-h, --help            show this help message and exit
  -t TARGET, --target TARGET
                        target prediction column (default: cpu_usage)
  -c, --compound        output compound charts (default: False)
  -s, --separate        output separate charts (default: False)
  -r, --randomize       randomize file list (default: False)
  -p PNG_DIR, --png_dir PNG_DIR
                        destination directory for PNG files (default: )
  -n MAX_FILES, --max_files MAX_FILES
                        process at most N files (default: 1000000)
  -m MIN_TRAIN, --min_train MIN_TRAIN
                        minimum # samples in a training set (default: 300)
  -D DATE_COL, --date_col DATE_COL
                        column to use for datetime index (default:
  -T TRAIN_DAYS, --train_days TRAIN_DAYS
                        size of training set in days (default: 31)
  -P PREDICT_DAYS, --predict_days PREDICT_DAYS
                        number of days to predict per iteration (default: 1)
  -S SAMPLE_SIZE, --sample_size SAMPLE_SIZE
                        desired duration of train/predict units. See
                        docs/stable/timeseries.html#offset-aliases (default:
  -f FEATURES [FEATURES ...], --features FEATURES [FEATURES ...]
                        list of features to use (default: ['day', 'weekday',
                        'hour', 'minute'])
                        specify machine learning platform to use (default: SK)
  -a PUSH_ADDRESS, --push_address PUSH_ADDRESS
                        server address to push the model (default: )
  -d DUMP_MODEL, --dump_model DUMP_MODEL
                        dump model to a directory for local running
                        (default: )

  (only for single-model mode)
  -R, --is_raw_data     for the push and dump options, perform feature
                        processing (default: False)

Advanced Variations

As you may have guessed by now there are a lot of choices in ML models and their parameters. One way to zero in on “best practice” is to do a Grid Search. The basic idea is that all the various options and their values form a grid of possibilities, and to find the ideal choice we try all the combinations. The script variations.py demonstrates one way of doing that. Essentially each “run_variation” line instantiates a different scikit model with assorted parameters. Though not an exhaustive search (each run is lengthy), it is meant as example code which, when you get the hang of it, will serve as a gateway to your own experiments.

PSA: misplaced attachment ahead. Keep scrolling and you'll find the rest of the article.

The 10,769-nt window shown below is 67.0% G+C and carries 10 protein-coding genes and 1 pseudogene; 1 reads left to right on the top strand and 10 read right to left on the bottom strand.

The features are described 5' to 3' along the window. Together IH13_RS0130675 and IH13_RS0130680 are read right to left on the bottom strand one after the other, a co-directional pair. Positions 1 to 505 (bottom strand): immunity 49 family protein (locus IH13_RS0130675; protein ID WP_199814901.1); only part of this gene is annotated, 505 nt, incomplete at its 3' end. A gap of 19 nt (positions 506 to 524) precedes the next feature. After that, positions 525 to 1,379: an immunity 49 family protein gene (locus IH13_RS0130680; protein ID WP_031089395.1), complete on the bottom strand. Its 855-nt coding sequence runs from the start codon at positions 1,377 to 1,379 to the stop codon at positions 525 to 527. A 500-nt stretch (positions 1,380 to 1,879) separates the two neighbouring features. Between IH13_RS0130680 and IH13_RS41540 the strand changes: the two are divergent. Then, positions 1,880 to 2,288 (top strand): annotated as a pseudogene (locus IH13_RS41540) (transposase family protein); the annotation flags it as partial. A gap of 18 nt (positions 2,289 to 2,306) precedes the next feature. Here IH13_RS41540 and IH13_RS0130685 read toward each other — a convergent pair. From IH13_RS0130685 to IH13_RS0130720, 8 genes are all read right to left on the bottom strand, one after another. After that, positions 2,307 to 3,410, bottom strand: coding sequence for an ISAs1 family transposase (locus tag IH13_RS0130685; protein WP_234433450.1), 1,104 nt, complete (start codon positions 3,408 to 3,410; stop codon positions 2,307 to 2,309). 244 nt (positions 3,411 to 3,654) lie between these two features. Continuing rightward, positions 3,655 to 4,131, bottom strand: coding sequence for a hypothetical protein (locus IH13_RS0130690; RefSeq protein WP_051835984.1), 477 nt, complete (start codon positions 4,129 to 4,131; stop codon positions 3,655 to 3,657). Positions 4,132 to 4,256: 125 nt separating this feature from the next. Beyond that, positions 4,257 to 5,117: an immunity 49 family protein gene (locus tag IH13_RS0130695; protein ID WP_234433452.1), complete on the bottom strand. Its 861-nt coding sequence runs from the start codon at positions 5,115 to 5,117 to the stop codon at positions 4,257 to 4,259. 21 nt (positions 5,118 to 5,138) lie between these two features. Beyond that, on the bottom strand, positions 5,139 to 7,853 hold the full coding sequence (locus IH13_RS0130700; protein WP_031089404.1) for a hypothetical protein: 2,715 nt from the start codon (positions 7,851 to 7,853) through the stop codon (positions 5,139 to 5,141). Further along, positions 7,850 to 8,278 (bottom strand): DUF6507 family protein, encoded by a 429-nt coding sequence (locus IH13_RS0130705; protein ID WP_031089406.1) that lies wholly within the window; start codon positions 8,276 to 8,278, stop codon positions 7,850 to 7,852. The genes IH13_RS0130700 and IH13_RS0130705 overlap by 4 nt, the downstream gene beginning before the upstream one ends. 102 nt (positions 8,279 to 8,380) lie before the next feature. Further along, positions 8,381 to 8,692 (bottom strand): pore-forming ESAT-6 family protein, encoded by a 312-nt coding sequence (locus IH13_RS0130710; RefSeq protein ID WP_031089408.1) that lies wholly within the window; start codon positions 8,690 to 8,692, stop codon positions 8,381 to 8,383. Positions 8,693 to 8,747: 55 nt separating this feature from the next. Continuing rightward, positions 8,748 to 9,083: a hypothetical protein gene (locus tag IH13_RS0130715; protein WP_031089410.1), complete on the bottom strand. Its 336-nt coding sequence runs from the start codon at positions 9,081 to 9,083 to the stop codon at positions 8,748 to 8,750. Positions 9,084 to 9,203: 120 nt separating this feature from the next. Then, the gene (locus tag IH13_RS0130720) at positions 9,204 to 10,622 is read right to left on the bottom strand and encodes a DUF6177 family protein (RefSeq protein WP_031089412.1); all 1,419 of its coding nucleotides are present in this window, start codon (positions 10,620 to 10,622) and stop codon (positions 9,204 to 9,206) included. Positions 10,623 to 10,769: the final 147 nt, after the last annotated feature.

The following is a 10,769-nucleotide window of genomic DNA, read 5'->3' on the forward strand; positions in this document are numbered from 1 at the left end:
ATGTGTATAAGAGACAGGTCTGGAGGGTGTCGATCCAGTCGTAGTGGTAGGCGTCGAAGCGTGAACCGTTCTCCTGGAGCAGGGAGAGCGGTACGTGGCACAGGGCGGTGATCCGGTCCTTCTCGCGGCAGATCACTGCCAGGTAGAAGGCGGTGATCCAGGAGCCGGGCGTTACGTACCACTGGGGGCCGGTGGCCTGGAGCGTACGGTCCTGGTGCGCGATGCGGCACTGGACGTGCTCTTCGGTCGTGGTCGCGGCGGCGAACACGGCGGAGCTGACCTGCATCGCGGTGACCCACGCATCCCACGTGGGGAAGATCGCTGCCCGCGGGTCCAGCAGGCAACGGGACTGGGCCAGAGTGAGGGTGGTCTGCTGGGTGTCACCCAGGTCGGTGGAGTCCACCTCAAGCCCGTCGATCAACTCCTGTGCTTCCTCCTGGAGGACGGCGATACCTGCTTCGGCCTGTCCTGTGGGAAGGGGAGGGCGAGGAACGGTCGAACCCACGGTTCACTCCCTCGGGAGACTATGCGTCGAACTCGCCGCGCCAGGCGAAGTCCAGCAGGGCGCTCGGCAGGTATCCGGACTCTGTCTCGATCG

Example Usages

Please consult the tutorials dirctory for usage examples including training examples and an in-place web page demonstration.

Release Notes

The release notes catalog additions and modifications over various version changes.

Additional Background

Some additional information is provided in advanced backgrounds tutorial for those readers with interest in general machine learning study for this problem.


File | Description —–|———— add_FEAT_data.py | Extracts individual VM data from one or more FEAT data files. Use ‘-h’ for a list of options. crome.py | Older version of crome_multi.py, can only process single-VM models. Includes H2O and ARIMA support. crome_multi.py | Main CROME processing script builds multi-VM models and simulates train-predict cycles over an extended time period, outputting the results as charts or tables. Please consult the help page (-h) for a complete list of options. df_col2float.py | Convert a column to floating point. df_colnospc.py | Remove spaces from column names. df_column.py | Display set of all values in a given column for a CSV file. df_cols.py | Show names of columns in a dataframe. df_concat.py | Concatenate dataframe CSVs with same column layout. df_head.py | Display the first few rows of a CSV file. df_sample.py | Subsample a CSV data file. Set ‘preserve_ones’ to keep EULR=1 rows. df_shape.py | Display shape of CSV file(s) (rows, columns). df_split.py | Randomly split a dataframe into 2 separate files by a given percentage (default=0.5). df_tail.py | Display the last few rows of a CSV file. df_trim.py | Remove leading and trailing blanks from string values. ML_arima.py | Plug-in component for the ARIMA model. Not available in crome_multi. ML_h2o.py | Plug-in component for using H2O models. Not available in crome_multi. preds2charts.py | Builds charts from prediction JSON files. See the help page (-h) for additional options. sample_FEAT.py | A utility script which allows taking a random sample of the VMs in FEAT*.csv data. showFiles.py | This tool launches a little web server allowing viewing of local charts and other files via a web browser. StringColumnEncoder.py | Encode a dataframe’s string columns as part of a pipeline. train_test.py | Example code demonstrating training and testing from CSV files. variations.py | Utility program which can run a “grid search” of model variations to find the best parameters. For most authoratative results should be used with a FEAT file containing a random sampling of VMs. Meant as a starting point for further experiments. Note: long run time.

Metadata Examples